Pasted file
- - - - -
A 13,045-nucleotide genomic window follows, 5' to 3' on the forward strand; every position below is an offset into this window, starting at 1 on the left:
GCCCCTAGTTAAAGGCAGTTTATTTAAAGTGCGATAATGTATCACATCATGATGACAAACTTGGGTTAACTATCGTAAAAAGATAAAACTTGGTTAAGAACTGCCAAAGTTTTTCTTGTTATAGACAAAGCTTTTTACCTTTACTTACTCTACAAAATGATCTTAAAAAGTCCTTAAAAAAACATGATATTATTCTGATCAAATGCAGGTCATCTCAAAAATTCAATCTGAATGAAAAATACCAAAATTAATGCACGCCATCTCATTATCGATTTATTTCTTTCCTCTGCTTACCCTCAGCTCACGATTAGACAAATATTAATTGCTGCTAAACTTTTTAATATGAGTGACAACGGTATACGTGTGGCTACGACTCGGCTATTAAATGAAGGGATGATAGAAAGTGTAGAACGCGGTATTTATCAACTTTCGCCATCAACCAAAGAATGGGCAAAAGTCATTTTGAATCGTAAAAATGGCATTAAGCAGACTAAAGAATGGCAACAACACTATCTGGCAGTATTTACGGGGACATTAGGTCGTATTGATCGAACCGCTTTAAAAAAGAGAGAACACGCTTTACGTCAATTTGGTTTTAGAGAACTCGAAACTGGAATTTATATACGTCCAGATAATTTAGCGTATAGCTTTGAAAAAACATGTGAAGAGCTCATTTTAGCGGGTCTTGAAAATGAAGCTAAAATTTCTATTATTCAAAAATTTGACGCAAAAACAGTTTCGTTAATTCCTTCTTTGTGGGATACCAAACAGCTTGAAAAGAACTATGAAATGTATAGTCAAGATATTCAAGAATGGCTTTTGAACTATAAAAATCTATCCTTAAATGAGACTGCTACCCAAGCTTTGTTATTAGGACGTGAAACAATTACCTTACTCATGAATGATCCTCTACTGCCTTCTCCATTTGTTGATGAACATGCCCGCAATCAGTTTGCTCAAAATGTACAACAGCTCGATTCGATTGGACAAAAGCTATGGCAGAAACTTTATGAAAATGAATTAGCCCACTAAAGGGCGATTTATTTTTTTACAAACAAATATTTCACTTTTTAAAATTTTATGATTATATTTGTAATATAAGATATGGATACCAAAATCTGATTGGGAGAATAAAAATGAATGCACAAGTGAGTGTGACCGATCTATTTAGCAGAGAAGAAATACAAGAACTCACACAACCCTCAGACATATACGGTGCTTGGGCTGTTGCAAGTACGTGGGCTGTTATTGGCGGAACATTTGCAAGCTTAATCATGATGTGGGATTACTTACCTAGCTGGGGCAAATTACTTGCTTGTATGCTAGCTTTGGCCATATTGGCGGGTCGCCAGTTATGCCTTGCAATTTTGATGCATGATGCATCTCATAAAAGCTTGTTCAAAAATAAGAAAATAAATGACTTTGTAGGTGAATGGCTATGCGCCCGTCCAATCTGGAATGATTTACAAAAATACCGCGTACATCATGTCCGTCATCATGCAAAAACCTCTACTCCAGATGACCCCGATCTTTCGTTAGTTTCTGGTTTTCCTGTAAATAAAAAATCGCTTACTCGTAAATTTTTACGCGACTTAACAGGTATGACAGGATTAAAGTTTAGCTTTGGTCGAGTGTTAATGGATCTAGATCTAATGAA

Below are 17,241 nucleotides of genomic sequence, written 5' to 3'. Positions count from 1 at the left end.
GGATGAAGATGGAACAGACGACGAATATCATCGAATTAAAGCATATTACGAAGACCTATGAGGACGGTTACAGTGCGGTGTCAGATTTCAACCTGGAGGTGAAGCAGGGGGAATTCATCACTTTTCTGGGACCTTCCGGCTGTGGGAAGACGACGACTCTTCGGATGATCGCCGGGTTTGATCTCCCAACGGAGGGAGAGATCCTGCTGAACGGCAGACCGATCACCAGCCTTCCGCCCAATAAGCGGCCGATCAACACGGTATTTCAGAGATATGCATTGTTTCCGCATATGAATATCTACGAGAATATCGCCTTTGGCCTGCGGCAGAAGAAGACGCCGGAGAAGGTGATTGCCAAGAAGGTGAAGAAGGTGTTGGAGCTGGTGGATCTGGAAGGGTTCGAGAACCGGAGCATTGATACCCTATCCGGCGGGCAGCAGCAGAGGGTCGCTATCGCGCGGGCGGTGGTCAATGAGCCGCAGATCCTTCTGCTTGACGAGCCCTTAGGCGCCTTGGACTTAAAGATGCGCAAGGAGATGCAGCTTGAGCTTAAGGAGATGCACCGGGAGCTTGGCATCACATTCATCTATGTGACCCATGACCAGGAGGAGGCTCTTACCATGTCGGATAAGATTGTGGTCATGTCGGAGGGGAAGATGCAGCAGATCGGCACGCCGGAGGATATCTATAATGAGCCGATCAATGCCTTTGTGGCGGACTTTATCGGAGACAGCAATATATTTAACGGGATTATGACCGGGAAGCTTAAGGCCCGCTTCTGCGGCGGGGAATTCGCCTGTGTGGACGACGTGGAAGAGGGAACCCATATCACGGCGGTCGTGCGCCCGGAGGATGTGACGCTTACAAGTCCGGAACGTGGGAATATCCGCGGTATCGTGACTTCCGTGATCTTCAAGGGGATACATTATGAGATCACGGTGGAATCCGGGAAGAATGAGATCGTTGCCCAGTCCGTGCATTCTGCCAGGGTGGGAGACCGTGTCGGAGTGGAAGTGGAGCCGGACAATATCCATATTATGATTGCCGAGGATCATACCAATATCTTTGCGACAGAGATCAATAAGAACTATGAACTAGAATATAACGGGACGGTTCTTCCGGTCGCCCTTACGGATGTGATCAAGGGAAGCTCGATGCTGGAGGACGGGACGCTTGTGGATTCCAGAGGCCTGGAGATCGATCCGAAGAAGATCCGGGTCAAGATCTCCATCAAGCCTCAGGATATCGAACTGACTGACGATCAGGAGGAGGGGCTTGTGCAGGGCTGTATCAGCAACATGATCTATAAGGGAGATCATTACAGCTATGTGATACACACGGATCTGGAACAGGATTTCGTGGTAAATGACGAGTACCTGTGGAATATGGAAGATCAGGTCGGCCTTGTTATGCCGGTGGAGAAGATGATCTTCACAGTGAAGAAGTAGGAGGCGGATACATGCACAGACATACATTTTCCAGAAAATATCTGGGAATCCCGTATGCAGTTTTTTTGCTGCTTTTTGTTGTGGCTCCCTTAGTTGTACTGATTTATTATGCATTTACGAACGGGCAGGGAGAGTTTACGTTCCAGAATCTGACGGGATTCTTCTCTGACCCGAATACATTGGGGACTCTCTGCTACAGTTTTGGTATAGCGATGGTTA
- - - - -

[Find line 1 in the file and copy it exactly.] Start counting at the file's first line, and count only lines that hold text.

A 13,045-nucleotide genomic window follows, 5' to 3' on the forward strand; every position below is an offset into this window, starting at 1 on the left: